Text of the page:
IDAHOBIT – International Day Against Homophobia, Biphobia, Interphobia and Transphobia is an important day in the union calendar. On this day in 1990, the World Health Organization removed homosexuality from the classification of diseases. This was an important step, but every day since then, the LGBTQIA+ community has continued the fight to eliminate discrimination and harassment on the basis of sexuality and gender expression. Trade unions play an important part in this fight.
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As the Global Union Federation accredited to the WHO and representing workers delivering the critical public services that are key to overcoming discrimination and inequalities, it’s fitting that PSI coordinates the work of global unions on LGBTQIA+ rights.
The PSI Young Workers network have been vocal advocates for more inclusive unionism, including in putting LGBTQIA+ rights on the union agenda. In the Asia Pacific region, the young workers network moved a resolution last year to support continuation and expansion of the work PSI is going on LGBTQIA+ rights.
We have seen PSI affiliates step up and play a critical role in fights like the marriage equality vote in Australia, where unions swung their resources into the campaign, securing a victory for their members and the community. We’ve seen progress in countries like Singapore where the government finally decriminalised same sex intimacy last year, and in India where the Supreme Court struck down archaic laws.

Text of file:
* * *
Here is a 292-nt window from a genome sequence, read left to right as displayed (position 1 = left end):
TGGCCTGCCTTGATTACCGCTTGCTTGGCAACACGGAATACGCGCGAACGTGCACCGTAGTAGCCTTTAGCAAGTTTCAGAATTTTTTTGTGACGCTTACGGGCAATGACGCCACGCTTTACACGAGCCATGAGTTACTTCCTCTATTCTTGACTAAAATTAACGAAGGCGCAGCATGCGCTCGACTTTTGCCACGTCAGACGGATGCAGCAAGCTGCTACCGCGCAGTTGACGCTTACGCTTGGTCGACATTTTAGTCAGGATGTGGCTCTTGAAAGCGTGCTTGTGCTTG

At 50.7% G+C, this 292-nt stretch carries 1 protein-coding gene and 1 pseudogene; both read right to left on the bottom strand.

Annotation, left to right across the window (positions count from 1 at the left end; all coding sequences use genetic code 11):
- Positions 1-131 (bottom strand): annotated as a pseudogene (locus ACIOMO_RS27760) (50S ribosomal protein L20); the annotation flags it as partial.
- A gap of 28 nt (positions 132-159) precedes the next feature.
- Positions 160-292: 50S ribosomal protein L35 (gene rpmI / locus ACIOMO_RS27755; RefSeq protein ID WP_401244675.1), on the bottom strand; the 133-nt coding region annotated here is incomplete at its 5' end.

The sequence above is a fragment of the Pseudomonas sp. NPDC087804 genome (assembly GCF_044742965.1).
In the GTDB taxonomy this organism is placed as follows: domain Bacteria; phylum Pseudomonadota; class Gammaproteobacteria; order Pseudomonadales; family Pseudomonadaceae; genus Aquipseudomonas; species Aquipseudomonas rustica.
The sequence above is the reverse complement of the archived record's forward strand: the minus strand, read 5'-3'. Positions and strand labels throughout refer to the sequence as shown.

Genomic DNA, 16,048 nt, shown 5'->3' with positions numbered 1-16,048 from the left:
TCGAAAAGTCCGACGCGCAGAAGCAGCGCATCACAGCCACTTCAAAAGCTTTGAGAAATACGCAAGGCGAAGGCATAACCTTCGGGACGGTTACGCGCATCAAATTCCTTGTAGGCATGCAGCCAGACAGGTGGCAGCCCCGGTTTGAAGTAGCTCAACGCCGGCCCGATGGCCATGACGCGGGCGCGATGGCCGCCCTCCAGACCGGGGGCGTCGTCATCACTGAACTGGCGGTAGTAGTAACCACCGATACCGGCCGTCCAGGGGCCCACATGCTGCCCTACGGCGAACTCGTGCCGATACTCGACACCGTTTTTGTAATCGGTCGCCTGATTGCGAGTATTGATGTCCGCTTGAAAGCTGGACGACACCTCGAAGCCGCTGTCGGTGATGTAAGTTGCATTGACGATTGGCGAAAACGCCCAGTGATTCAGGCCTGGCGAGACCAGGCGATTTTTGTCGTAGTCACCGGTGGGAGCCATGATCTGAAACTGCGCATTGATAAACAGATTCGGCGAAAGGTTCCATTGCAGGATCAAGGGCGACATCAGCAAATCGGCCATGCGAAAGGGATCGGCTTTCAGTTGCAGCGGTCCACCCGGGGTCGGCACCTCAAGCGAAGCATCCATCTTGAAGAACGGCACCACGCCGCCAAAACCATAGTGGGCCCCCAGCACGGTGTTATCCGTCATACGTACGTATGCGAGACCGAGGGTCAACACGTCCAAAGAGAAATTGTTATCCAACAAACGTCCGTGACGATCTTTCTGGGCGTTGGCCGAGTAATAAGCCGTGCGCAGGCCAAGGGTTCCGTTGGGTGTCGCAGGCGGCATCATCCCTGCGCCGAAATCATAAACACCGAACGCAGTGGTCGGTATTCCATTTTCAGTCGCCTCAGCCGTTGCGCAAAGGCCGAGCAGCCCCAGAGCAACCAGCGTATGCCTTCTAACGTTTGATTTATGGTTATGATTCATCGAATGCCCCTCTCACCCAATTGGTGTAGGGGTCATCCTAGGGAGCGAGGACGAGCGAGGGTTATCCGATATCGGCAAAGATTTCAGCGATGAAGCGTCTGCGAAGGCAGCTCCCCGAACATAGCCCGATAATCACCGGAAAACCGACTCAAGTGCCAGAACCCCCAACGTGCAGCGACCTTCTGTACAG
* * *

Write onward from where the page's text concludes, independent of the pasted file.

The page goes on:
Maddy Northam PSI Asia Pacific Young Worker Titular on the Executive Board
There are countless LGBTQIA+ workers in the Asia Pacific that are not safe to be themselves at work. Even workers who promote inclusivity in the delivery of public services can face violence and harassment at work.
So where to next? There are countless LGBTQIA+ workers in the Asia Pacific that are not safe to be themselves at work. Even workers who promote inclusivity in the delivery of public services can face violence and harassment at work. Here in Australia, public library workers who simply hosted a book reading by a drag queen received death threats at work. In other countries, workers lose their jobs for being LGBTQIA+, others suffer sustained harassment and torment or worse.
There are still 14 countries in the Asia Pacific region that criminalise LGBTQIA+ people. We recognise that because of this, it can be difficult for affiliates to form union committees or strategies on these matters. Therefore, it is incumbent upon PSI to campaign for all public sector workers to be safe at work whether this be through pushing for legislative change, policy changes or education activities. And we should recognise that homophobia and transphobia being promoted by right wing movements is another attempt to divide workers and stop us from focusing on the work of fighting corporate power and inequality. It is the responsibility of all trade unionists to stand up with LGBTQIA+ members for a better life at work and in the community.
I encourage all affiliates to take action for equality and inclusion and access this action kit today.
Maddy Northam is the Community Public Services Union (CPSU) Regional Secretary for the Australian Capital Territory (ACT) and a PSI Asia Pacific Young Worker Titular on the Executive Board. She lives in Canberra, Australia with her wife and twin babies.